The goal here is to find out more about the people who are filling my mailbox, so that better UI (eg. auto-sorting into folders, photos, task-clustering etc) could help make email more contextualised and sanity-preserving.  The next step I think is to come up with a grouping and permissioning model for this crawled FOAF/RDF in the WordPress SPARQL store, ie. a way of asking queries across all social graph data in the store that came from this particular workflow. My store has other semi-personal data, such as the results of crawling the groups of people who have successfuly commented in blogs and wikis that I run. I’m also looking at a Venn-diagram UI for presenting these different groups in a way that allows other groups (eg. “anyone I send mail to OR who commented in my wiki”) to be defined in terms of these evidence-driven primitive sets. But that’s another story.

FOAF files located with the help of the Google API:

 http://www.advogato.org/person/benadida/foaf.rdf

http://www.w3c.es/Personal/Martin/foaf.rdf

http://www.iandickinson.me.uk/rdf/foaf.rdf

http://people.tribe.net/xe0s242

http://www.geocities.com/rmarkwhite/foaf.xml

http://www.l3s.de/~diederich/foaf.rdf

http://www.w3.org/People/maxf/foaf

http://revyu.com/people/mhausenblas/about/rdf

http://www.cs.vu.nl/~laroyo/foaf.rdf

http://wwwis.win.tue.nl/~nstash/foaf.rdf

http://www.nimbustier.net/nimbustier/foaf.rdf

http://www.cubicgarden.com/webdav/profile/foaf.rdf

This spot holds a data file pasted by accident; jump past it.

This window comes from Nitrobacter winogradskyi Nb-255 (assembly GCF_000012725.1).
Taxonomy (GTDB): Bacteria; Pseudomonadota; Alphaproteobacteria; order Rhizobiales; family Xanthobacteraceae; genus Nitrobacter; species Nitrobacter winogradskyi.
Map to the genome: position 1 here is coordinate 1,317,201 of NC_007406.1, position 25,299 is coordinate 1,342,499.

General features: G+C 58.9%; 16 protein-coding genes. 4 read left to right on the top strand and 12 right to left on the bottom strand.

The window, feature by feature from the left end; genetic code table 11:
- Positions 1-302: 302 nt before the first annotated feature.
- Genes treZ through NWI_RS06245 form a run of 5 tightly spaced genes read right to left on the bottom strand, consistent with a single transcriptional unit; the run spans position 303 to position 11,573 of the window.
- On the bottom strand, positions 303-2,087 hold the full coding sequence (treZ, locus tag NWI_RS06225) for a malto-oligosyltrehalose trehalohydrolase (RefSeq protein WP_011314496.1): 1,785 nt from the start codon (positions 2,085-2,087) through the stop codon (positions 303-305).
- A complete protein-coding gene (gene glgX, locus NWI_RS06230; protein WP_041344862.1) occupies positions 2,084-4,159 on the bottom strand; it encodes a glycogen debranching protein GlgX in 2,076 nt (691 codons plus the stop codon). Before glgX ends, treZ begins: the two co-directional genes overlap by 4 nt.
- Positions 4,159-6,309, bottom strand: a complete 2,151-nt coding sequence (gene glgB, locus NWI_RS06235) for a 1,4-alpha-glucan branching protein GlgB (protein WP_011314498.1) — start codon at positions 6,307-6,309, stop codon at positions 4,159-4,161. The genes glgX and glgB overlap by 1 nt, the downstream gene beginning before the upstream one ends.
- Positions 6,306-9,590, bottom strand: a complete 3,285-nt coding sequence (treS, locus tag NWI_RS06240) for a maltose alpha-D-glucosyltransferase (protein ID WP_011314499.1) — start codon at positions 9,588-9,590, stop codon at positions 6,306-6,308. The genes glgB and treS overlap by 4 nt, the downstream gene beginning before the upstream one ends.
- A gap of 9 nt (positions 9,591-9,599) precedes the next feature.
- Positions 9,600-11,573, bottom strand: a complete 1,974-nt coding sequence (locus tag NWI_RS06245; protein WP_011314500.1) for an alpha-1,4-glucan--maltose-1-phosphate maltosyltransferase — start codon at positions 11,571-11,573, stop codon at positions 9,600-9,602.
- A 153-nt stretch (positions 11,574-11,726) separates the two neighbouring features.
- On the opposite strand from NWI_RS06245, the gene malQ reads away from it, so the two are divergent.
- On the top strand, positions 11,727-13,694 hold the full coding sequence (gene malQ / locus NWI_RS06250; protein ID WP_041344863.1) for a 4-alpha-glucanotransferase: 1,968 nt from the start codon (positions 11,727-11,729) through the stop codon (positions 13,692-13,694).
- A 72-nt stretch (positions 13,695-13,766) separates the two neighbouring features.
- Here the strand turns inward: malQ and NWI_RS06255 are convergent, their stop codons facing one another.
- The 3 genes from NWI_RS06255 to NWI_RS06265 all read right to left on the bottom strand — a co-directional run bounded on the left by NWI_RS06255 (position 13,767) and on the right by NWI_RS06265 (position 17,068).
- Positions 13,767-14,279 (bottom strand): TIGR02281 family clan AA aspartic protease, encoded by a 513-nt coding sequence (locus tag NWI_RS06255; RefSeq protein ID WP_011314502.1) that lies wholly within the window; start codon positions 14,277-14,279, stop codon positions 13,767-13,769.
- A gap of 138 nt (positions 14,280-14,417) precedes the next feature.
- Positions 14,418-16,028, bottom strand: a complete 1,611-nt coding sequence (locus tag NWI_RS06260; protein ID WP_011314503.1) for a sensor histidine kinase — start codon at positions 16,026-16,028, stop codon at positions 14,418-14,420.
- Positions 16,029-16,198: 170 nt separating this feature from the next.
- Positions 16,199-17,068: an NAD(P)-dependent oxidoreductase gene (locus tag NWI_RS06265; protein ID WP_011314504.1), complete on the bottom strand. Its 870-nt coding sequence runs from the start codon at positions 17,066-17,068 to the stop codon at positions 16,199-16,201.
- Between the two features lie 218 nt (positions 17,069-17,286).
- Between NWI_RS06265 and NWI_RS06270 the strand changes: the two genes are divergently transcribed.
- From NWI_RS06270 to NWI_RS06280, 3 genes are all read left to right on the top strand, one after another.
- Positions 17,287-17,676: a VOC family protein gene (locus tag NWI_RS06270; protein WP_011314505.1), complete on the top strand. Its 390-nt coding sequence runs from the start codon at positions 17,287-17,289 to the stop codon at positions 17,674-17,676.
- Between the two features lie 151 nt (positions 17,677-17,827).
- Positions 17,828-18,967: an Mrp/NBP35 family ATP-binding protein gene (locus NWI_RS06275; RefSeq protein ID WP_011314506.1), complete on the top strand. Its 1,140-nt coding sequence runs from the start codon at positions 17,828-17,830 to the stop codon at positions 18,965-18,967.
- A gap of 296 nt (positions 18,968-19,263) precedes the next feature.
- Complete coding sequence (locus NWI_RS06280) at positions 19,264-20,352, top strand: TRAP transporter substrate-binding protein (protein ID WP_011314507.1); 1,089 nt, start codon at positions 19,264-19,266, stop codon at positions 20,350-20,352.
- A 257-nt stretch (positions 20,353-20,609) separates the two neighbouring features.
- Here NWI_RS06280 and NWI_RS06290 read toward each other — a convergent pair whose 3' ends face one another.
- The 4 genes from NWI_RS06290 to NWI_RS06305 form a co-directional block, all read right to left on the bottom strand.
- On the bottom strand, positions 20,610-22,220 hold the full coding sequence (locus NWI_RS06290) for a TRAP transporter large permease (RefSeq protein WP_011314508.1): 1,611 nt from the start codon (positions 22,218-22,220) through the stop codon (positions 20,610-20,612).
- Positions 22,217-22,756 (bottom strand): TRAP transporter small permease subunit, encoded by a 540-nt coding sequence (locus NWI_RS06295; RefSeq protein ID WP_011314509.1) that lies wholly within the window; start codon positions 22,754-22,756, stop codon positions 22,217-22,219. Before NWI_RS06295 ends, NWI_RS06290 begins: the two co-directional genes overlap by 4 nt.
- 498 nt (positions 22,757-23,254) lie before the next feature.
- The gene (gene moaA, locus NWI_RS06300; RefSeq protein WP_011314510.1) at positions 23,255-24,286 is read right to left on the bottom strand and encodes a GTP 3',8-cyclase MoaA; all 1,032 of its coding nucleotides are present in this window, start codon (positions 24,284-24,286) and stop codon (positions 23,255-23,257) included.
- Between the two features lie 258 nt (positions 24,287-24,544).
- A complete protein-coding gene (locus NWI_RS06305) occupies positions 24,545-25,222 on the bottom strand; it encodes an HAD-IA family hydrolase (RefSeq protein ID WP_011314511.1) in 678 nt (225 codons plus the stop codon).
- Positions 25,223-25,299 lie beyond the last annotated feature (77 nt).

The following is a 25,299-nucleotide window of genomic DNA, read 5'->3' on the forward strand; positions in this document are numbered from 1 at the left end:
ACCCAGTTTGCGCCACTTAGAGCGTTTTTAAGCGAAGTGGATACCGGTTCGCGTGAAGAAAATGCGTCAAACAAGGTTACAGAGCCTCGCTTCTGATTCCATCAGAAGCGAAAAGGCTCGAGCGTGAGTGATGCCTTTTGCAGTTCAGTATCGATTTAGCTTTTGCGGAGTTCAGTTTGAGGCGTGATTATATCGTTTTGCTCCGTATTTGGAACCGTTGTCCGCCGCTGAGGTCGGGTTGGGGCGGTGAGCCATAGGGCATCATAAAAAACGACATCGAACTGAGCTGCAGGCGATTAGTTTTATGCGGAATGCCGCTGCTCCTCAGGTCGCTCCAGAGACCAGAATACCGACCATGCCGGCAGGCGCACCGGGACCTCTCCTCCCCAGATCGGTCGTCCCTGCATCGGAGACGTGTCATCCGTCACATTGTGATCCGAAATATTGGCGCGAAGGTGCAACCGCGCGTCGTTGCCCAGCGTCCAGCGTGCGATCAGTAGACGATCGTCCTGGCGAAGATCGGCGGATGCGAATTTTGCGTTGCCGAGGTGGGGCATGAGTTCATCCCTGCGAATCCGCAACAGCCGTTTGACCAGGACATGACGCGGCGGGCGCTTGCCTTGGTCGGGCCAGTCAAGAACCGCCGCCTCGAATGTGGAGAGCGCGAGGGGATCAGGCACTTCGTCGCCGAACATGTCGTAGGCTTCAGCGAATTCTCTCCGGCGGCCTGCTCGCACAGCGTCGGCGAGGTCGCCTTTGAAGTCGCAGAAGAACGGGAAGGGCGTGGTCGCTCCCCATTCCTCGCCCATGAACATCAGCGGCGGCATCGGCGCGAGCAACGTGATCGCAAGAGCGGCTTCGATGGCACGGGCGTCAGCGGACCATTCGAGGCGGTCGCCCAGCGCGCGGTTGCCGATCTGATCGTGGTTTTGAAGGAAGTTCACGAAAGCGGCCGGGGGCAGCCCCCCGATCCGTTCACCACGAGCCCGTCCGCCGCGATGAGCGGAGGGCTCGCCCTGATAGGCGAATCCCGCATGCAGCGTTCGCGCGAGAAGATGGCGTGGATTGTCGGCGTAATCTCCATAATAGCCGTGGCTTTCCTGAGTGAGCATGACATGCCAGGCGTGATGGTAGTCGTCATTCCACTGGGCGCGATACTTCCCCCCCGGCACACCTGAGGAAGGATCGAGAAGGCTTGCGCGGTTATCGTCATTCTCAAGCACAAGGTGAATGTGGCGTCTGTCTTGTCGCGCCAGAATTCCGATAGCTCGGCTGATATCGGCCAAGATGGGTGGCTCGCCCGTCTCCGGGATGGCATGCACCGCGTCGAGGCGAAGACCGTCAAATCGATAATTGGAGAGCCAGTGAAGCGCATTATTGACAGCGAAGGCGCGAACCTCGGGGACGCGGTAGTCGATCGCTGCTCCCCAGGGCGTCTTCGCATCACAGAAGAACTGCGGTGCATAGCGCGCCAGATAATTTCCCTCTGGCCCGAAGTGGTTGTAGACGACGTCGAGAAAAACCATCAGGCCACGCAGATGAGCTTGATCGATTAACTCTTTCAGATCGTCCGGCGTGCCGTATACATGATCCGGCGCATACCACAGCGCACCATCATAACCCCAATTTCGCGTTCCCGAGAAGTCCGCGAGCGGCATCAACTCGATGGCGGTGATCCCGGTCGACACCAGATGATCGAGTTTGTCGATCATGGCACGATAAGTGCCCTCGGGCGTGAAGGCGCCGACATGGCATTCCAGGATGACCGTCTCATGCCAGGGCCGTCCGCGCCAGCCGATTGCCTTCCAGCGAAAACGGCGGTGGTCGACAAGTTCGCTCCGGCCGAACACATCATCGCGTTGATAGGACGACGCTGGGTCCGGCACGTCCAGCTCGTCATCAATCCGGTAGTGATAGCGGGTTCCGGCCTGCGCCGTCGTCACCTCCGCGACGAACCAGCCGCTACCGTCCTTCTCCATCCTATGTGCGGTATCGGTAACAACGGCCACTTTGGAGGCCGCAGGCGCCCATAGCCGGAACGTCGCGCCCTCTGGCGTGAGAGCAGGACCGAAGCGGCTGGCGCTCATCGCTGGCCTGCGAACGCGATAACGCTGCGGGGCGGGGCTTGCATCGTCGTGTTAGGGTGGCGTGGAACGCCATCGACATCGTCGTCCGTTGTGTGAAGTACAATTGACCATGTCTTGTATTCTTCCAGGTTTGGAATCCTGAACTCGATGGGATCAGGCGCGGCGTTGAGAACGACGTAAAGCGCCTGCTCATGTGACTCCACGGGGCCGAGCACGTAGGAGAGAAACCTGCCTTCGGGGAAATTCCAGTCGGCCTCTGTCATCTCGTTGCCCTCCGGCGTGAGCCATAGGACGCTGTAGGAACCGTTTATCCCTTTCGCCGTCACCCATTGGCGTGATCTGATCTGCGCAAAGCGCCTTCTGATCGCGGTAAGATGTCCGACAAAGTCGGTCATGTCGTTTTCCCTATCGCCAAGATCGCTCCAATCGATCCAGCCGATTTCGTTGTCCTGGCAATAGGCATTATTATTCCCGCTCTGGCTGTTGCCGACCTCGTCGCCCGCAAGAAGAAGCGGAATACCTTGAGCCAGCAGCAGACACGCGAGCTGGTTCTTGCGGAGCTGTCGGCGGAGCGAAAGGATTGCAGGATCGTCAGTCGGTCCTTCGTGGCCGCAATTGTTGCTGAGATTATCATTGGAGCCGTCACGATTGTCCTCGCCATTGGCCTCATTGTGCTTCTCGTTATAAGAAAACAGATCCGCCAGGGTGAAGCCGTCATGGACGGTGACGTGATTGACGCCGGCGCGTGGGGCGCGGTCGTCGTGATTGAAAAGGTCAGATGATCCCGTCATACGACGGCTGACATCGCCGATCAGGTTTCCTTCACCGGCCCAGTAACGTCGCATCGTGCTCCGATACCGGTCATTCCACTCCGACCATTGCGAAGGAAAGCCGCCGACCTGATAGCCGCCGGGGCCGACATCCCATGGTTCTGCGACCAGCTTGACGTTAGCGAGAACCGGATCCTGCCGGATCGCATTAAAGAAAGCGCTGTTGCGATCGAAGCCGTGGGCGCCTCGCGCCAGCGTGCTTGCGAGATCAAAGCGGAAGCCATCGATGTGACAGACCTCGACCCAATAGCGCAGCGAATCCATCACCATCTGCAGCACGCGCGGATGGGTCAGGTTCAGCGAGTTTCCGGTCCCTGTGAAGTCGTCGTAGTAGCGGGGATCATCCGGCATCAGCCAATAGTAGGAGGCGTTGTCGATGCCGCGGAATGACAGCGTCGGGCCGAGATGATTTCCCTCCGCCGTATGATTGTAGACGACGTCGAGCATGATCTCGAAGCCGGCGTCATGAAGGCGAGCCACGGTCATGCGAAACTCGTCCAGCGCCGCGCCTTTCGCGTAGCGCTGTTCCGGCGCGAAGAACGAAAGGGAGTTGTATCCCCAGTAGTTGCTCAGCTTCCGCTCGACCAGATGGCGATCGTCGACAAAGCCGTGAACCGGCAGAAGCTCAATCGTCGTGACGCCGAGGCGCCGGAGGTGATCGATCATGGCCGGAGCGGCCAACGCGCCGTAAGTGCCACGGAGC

http://www.ibiblio.org/hhalpin/foaf.rdf

http://www.kjetil.kjernsmo.net/linkedin-contacts.rdf

http://trust.mindswap.org/cgi-bin/FilmTrust/foaf.cgi?user\u003ddino

http://www.kjetil.kjernsmo.net/friends.rdf

http://www.wikier.org/foaf.rdf

http://www.tribe.net/FOAF/4916e791-9793-40c9-875b-21cb25733a32

http://www.zonk.net/ghard/foaf.rdf

http://www.zonk.net/ghard/foaf.rdf

http://www.kjetil.kjernsmo.net/friends.rdf

http://www.kjetil.kjernsmo.net/linkedin-contacts.rdf

http://www.gnowsis.com/leo/foaf.xml

http://people.tribe.net/c09622fd-c817-4935-a039-5cb5d0d6bed8

http://www.few.vu.nl/~wrvhage/foaf.rdf

http://www.zonk.net/ghard/foaf.rdf

http://www.lri.fr/~pietriga/foaf.rdf

http://www.advogato.org/person/Pike/foaf.rdf

http://www.deri.ie/fileadmin/scripts/foaf.php?id\u003d12

For a quick hack, I’m really pleased with this. The sent-mail folder I used isn’t even my only one. A rewrite of the script over IMAP (and proprietary mail host APIs) could be quite fun.

Google Social Graph API, privacy and the public record